The Hungarian Minister of Justice has announced that she is working on the establishment of sanctions against social networks in the event of “systematic abuse” consisting in arbitrarily limiting freedom of expression.
Hungarian Justice Minister Judit Varga has raised the possibility of sanctioning social networks when they are guilty of “systematic abuses” of freedom of expression, the Reuters news agency reported on January 18.
The government member said she would meet with the Hungarian competition authority this week to discuss possible penalties for what she describes as unfair business practices. She should also arrange a meeting with the IT / digital freedom committee.
The government is lambasting what it sees as attempts to curb conservative views by the companies that own the social media platforms.
“The shadowban – blocking in the shadows – constitutes for social networking platforms the act, committed secretly and for political reasons, of restricting the visibility and access of a user profile without the latter being informed. “Said Judit Varga in a Facebook post. “To reduce their reach, Facebook is also limiting the visibility of Christian, conservative and right-wing views.”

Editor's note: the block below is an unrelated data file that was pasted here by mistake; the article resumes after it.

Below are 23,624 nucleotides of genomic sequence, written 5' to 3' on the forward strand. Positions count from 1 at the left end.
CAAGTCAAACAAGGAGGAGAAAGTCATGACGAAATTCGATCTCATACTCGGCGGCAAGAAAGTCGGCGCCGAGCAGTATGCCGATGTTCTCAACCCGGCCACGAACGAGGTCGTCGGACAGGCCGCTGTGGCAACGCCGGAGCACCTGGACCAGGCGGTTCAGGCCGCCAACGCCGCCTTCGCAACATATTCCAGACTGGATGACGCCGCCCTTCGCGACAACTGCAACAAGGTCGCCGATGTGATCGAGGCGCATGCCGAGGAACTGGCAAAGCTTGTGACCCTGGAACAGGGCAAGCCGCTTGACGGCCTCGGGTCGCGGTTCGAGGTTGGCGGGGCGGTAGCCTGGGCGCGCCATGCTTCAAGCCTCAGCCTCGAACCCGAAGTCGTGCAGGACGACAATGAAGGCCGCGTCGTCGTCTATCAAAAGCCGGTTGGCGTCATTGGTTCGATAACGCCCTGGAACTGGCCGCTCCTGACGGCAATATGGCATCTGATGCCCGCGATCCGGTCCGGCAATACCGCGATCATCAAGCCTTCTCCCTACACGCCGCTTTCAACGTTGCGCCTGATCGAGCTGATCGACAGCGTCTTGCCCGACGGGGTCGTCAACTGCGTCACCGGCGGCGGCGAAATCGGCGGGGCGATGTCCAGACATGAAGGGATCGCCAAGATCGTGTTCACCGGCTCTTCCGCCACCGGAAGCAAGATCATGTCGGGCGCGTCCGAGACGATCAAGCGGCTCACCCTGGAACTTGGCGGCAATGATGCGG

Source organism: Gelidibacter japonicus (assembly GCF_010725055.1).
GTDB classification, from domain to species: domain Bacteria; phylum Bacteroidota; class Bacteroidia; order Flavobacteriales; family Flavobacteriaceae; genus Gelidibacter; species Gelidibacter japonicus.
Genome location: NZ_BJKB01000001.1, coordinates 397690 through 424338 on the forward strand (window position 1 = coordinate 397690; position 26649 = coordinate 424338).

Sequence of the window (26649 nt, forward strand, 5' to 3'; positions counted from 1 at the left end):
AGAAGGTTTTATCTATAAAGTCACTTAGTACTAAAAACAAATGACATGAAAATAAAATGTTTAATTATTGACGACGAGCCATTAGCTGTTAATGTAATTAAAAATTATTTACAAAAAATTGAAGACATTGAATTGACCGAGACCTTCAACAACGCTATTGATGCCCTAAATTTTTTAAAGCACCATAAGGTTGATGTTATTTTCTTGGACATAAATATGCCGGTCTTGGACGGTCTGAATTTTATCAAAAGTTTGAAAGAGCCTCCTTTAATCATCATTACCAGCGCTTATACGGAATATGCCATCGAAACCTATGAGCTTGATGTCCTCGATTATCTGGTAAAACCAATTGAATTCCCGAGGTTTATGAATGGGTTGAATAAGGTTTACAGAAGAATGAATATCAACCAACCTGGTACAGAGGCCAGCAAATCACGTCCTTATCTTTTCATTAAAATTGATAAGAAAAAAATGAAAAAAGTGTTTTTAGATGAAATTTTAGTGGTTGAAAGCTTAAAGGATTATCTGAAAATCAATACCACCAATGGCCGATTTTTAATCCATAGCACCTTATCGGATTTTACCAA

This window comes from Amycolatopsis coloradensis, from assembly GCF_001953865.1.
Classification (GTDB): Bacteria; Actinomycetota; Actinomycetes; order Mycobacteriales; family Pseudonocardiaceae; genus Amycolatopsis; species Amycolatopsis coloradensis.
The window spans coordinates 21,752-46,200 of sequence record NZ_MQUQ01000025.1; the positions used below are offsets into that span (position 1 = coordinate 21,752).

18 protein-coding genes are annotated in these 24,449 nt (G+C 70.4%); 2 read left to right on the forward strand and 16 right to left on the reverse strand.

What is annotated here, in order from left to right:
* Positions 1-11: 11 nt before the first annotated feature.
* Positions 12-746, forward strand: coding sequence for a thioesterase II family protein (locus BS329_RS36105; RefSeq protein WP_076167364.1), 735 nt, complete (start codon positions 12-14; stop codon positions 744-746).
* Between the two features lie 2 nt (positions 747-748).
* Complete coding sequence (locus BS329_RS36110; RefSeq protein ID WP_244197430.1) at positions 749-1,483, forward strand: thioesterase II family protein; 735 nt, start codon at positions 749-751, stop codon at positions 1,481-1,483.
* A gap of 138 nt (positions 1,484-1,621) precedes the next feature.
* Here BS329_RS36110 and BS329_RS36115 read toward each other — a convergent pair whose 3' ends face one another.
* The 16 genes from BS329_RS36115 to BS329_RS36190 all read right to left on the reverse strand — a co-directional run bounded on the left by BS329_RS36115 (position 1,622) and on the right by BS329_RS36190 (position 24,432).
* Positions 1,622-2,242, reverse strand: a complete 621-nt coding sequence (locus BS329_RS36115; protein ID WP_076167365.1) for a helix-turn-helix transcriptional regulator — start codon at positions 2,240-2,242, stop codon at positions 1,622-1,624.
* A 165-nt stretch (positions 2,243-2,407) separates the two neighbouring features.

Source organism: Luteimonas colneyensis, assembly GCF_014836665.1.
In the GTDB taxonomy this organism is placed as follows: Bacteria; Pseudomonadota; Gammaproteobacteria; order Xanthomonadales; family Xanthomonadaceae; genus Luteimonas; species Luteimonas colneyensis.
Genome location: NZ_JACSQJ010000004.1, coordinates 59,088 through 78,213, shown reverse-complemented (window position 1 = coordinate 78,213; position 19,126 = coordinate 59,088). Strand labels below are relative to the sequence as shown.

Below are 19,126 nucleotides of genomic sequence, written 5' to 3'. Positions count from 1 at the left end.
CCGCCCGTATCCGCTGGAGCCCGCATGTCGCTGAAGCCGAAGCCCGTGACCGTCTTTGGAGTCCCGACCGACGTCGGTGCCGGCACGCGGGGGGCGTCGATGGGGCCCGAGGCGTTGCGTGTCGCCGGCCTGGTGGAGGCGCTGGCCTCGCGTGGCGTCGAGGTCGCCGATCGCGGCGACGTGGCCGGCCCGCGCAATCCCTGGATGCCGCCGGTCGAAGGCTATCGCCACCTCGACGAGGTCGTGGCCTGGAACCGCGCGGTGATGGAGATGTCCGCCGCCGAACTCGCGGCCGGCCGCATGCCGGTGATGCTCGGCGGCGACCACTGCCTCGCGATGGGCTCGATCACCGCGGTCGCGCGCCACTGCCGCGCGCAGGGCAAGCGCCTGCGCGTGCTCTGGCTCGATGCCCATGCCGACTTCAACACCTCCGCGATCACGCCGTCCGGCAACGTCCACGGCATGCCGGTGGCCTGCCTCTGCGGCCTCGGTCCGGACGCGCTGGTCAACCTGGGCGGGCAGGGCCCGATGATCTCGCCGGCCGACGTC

The minister is followed by around 120,000 subscribers, while Viktor Orban has more than a million. The Minister frequently uses the platform to broadcast government announcements.
Judit Varga calls for dealing with the issue at the level of the European Union: “Because of systematic abuses, we may need to step up our action upstream,” she argued.
Poland is working on a bill
Poland is also seizing the subject in order to prevent social networks from censoring content, unless they violate Polish law. The Polish government is in the process of drafting a law on this subject which could take effect in January 2022.
“The law will provide tools to guarantee the fundamental freedoms of Polish citizens on the Internet,” said Justice Minister Zbigniew Ziobro, quoted by AFP. This new device should allow the web giants to “respect Polish law”, while today, underlines the member of the Polish government, “social networks alone decide what content is censored”.
The bill also provides for the creation of a “council for freedom of expression”, which would be composed of five members. It would be responsible for examining complaints from users of social networks whose accounts have been closed or content removed.
These announcements come a few days after the definitive suspension of US President Donald Trump’s accounts from several online content-sharing platforms (YouTube, Facebook, Twitter, etc.) which have declared that they want to prevent any risk of resorting to violence after the taking of assault on the Capitol on January 6.